"Vander's Human Physiology, Twelfth Edition, carries on the tradition of clarity and accuracy, while refining and updating the content to meet the needs of today's instructors and students. The twelfth edition features a streamlined, clinically oriented focus to the study of human body systems. It has also responded to reviewer requests for more clinical applications. Chapter 19 was new for the eleventh edition, with three complete case studies. The twelfth edition will contain an additional new case study. Additional Physiology Inquiries have been added to many figures throughout the chapters. These critical-thinking questions are just one more opportunity to add to the student's learning experience.
(source: Nielsen Book Data)9780071222150 20160604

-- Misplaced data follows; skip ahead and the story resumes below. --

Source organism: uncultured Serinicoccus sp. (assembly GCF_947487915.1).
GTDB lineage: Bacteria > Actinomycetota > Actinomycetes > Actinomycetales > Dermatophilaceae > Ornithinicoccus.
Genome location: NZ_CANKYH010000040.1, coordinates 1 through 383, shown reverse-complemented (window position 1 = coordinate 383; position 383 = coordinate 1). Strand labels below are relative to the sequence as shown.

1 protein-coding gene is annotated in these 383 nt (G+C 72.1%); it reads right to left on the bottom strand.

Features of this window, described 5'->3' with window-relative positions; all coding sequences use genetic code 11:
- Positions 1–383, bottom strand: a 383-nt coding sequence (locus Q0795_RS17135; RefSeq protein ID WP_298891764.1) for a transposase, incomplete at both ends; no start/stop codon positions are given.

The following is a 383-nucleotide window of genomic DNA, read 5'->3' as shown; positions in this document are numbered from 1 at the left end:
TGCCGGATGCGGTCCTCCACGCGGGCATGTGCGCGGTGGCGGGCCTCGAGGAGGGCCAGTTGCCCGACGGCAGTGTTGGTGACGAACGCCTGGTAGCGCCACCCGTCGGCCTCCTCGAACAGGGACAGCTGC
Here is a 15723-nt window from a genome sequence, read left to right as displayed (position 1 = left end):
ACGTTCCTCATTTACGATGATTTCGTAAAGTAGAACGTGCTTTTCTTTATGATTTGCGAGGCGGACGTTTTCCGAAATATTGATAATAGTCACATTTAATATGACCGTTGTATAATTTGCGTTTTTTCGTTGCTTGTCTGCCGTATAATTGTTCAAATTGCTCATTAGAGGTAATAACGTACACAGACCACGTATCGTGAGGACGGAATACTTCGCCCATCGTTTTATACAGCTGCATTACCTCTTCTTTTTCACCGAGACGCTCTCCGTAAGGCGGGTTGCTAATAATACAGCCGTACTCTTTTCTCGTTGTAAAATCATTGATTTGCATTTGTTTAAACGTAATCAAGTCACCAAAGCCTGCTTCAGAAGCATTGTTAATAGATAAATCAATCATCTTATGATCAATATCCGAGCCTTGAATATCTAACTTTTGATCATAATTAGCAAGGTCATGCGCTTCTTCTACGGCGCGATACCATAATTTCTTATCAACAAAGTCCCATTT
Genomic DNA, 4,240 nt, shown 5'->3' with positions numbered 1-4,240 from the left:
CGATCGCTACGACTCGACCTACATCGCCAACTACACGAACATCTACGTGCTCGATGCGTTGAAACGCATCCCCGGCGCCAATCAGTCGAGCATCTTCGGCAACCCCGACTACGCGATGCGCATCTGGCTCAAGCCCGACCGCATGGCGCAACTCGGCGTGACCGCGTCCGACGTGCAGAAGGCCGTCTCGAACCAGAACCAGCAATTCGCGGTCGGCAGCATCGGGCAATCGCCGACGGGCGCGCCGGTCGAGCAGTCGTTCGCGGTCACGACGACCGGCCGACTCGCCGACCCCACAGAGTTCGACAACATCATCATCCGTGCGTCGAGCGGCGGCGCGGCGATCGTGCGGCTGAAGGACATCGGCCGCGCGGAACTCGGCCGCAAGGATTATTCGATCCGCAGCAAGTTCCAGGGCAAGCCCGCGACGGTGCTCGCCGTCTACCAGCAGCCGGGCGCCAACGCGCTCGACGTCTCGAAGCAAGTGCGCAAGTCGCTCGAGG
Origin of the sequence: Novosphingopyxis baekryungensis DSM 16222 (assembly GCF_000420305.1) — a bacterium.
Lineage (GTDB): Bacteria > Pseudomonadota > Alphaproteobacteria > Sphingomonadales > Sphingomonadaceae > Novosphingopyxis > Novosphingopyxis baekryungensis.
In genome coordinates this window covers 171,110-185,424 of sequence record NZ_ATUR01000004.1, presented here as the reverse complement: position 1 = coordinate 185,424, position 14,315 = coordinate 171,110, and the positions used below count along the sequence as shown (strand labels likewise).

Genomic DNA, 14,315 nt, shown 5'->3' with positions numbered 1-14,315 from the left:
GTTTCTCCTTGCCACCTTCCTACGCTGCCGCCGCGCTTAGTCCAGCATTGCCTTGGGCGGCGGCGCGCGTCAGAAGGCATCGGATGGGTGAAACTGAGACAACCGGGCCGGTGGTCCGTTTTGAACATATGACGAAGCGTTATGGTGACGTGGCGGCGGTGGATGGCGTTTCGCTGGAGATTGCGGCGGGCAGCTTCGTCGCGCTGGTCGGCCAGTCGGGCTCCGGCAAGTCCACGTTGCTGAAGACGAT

Eric Widmaier (Boston University), Hershel Raff (Medical College of Wisconsin), and Kevin Strang (University of Wisconsin) have taken on the challenge of maintaining the strengths and reputation of Vander's Human Physiology: The Mechanisms of Body Function. Moving beyond the listing of mere facts, it stresses the causal chains of events that constitute the mechanisms of body function. The fundamental purpose of this textbook is to present the principles and facts of human physiology in a format that is suitable for undergraduates regardless of academic background or field of study. Vander's Human Physiology, twelfth edition, carries on the tradition of clarity and accuracy, while refining and updating the content to meet the needs of today's instructors and students. The twelfth edition features a streamlined, clinically oriented focus to the study of human body systems. It has also responded to reviewer requests for more clinical applications. Chapter 19 was new for the eleventh edition, with three complete case studies. The twelfth edition will contain an additional new case study. Additional Physiology Inquiries have been added to many figures throughout the chapters. These critical-thinking questions are just one more opportunity to add to the student's learning experience. Users who purchase Connect Plus receive access to the full online ebook version of the textbook.